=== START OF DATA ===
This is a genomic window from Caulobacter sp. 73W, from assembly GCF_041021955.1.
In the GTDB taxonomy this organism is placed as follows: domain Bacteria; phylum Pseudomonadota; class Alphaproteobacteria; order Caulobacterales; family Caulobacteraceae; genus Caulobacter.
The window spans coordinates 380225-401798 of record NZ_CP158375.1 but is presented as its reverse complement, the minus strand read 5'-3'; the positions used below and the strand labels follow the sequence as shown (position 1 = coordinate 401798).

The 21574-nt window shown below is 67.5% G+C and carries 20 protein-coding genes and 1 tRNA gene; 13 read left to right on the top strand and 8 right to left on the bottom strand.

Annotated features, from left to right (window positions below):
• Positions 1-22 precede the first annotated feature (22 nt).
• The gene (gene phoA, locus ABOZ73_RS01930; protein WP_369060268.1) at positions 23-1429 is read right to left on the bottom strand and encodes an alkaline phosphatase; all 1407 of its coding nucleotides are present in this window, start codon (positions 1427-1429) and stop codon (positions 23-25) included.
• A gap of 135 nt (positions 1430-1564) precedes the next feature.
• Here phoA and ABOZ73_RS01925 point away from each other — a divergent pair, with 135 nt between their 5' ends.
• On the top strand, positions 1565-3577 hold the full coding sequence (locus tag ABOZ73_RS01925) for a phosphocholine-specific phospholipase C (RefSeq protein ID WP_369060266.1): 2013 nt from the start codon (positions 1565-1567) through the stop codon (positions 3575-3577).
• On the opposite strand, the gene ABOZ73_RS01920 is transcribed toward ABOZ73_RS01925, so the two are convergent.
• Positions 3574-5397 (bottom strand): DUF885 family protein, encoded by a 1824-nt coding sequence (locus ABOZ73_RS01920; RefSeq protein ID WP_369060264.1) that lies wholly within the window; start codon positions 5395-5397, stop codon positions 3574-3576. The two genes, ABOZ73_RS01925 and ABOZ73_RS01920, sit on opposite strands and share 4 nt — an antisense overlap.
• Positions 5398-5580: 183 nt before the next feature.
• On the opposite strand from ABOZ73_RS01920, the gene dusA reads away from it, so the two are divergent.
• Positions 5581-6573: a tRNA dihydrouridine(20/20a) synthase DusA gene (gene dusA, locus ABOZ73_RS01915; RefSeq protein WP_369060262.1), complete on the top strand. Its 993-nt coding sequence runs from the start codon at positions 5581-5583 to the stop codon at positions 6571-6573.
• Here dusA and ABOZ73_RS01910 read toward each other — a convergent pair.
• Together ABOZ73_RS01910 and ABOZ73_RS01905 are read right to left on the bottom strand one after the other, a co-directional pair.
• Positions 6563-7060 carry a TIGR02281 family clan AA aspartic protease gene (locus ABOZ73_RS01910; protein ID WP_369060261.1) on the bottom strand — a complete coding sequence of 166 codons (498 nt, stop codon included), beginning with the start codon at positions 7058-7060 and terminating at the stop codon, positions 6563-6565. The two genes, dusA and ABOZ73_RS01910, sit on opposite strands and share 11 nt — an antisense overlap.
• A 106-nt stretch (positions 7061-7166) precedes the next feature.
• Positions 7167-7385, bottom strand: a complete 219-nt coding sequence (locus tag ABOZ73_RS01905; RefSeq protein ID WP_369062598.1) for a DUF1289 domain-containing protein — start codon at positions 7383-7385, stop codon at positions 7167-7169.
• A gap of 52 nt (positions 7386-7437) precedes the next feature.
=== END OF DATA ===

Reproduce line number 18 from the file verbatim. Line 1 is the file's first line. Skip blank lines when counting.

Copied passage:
• Positions 6563-7060 carry a TIGR02281 family clan AA aspartic protease gene (locus ABOZ73_RS01910; protein ID WP_369060261.1) on the bottom strand — a complete coding sequence of 166 codons (498 nt, stop codon included), beginning with the start codon at positions 7058-7060 and terminating at the stop codon, positions 6563-6565. The two genes, dusA and ABOZ73_RS01910, sit on opposite strands and share 11 nt — an antisense overlap.